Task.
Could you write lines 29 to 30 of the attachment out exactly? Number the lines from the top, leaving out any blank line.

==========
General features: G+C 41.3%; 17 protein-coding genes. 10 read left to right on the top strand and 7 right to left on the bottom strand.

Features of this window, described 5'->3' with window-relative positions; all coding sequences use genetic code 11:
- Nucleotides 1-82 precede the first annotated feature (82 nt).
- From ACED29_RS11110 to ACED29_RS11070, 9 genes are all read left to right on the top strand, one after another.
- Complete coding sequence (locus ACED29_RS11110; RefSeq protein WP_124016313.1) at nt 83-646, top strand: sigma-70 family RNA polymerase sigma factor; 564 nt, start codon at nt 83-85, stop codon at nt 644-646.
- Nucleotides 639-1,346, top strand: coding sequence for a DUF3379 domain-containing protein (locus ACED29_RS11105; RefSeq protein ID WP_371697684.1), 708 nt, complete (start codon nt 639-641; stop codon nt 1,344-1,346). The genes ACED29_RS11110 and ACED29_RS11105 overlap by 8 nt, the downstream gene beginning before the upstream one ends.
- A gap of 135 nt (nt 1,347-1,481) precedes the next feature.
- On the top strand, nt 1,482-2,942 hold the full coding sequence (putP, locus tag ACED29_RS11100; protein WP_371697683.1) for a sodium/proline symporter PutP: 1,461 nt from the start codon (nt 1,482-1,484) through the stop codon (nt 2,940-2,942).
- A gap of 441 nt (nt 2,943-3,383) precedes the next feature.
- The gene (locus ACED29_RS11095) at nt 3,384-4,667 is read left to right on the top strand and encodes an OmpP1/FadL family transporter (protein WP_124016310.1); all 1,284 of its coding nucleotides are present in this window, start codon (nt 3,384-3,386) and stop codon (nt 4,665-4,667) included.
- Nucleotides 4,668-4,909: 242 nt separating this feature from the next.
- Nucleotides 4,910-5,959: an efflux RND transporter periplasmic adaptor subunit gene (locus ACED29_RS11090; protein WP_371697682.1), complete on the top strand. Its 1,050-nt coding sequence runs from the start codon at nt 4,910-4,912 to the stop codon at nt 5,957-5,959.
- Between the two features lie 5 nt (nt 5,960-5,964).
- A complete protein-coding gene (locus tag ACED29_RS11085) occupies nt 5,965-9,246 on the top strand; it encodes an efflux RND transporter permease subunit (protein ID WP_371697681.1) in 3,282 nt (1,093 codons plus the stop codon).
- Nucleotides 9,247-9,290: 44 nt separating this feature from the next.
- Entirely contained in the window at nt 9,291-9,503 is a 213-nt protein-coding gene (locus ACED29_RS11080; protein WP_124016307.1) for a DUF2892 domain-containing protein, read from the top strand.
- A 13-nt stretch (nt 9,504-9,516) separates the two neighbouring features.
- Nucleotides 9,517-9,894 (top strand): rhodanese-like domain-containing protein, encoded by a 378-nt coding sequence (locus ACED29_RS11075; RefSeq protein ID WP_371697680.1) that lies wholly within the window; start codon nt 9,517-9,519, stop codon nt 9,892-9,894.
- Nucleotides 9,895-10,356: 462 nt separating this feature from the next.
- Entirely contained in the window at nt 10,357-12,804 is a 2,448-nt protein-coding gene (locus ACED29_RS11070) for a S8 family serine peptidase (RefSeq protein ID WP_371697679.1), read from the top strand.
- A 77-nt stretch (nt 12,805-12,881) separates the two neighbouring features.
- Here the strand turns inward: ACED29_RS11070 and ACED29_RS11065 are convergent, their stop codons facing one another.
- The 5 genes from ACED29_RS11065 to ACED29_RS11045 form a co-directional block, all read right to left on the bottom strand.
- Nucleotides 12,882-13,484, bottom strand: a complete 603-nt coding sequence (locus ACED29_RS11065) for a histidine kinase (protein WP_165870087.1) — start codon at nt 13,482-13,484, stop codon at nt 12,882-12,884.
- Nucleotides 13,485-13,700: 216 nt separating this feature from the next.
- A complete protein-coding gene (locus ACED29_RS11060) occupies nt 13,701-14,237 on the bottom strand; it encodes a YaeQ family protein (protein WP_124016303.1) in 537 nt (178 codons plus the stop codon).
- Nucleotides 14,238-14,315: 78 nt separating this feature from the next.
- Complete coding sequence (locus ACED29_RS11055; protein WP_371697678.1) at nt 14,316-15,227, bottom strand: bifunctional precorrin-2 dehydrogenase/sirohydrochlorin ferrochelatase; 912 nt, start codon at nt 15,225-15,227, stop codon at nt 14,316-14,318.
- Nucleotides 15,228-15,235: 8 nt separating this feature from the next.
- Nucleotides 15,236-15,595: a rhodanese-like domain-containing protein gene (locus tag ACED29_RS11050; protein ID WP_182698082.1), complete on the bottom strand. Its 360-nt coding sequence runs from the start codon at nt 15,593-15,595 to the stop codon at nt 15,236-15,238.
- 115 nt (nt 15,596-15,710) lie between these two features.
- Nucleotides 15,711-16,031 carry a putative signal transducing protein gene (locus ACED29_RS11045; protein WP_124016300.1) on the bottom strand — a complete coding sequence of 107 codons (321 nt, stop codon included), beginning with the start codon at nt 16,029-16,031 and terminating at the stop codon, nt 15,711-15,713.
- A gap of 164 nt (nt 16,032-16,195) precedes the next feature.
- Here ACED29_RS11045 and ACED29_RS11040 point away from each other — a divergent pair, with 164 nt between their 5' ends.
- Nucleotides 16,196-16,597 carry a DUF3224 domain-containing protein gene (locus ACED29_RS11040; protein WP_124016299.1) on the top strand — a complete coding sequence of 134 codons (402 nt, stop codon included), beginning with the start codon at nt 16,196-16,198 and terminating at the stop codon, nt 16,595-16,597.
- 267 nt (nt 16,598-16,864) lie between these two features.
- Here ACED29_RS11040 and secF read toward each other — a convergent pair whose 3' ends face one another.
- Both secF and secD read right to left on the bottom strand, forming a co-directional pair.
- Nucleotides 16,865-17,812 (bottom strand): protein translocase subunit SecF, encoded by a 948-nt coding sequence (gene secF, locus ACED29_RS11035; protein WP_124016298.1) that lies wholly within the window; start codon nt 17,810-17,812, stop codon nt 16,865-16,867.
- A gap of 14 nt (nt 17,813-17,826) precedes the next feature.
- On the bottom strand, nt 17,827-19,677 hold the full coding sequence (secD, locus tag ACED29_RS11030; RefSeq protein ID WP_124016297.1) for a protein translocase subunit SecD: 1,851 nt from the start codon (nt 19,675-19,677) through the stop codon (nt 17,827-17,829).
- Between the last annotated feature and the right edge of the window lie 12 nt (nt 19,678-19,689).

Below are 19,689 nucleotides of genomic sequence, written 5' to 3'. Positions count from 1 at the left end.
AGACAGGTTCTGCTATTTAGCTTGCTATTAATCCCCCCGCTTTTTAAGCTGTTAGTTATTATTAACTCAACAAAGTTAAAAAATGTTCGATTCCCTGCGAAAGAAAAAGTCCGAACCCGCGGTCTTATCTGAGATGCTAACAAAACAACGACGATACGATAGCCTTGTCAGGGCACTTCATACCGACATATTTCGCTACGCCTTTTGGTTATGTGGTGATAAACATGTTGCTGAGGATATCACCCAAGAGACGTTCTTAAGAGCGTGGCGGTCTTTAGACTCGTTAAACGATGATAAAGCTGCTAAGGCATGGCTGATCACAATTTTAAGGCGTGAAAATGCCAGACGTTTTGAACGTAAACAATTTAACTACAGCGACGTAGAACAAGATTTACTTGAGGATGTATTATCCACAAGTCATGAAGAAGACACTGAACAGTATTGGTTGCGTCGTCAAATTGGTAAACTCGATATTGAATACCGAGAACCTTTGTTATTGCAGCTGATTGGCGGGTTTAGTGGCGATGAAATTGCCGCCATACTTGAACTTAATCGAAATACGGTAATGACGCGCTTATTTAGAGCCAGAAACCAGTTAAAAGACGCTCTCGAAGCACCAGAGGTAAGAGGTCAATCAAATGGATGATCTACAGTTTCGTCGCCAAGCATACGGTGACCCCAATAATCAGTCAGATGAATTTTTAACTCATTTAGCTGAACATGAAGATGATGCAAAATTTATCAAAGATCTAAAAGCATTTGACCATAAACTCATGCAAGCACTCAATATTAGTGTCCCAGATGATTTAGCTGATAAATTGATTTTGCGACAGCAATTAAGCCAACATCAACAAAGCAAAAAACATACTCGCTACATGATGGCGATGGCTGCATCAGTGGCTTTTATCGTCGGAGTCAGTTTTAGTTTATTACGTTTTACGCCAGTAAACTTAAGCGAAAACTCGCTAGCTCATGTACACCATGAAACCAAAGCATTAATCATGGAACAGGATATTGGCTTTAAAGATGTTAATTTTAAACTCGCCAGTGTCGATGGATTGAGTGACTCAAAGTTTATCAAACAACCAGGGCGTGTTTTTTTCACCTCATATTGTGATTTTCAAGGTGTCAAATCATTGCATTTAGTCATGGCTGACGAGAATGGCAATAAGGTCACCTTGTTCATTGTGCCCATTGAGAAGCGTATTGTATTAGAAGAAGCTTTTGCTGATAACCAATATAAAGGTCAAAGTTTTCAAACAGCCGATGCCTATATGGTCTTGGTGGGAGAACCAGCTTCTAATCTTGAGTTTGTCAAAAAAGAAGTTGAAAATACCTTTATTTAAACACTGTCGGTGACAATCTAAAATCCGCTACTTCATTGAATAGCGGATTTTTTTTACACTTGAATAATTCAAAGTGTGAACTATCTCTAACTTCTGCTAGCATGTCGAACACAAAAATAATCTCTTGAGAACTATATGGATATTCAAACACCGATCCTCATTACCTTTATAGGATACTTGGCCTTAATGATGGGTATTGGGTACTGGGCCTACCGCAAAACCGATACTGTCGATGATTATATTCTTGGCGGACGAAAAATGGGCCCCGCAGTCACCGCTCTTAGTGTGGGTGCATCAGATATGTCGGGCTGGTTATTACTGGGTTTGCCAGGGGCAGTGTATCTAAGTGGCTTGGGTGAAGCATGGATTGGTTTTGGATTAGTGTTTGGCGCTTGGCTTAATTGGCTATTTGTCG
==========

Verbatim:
- Nucleotides 15,228-15,235: 8 nt separating this feature from the next.
- Nucleotides 15,236-15,595: a rhodanese-like domain-containing protein gene (locus tag ACED29_RS11050; protein ID WP_182698082.1), complete on the bottom strand. Its 360-nt coding sequence runs from the start codon at nt 15,593-15,595 to the stop codon at nt 15,236-15,238.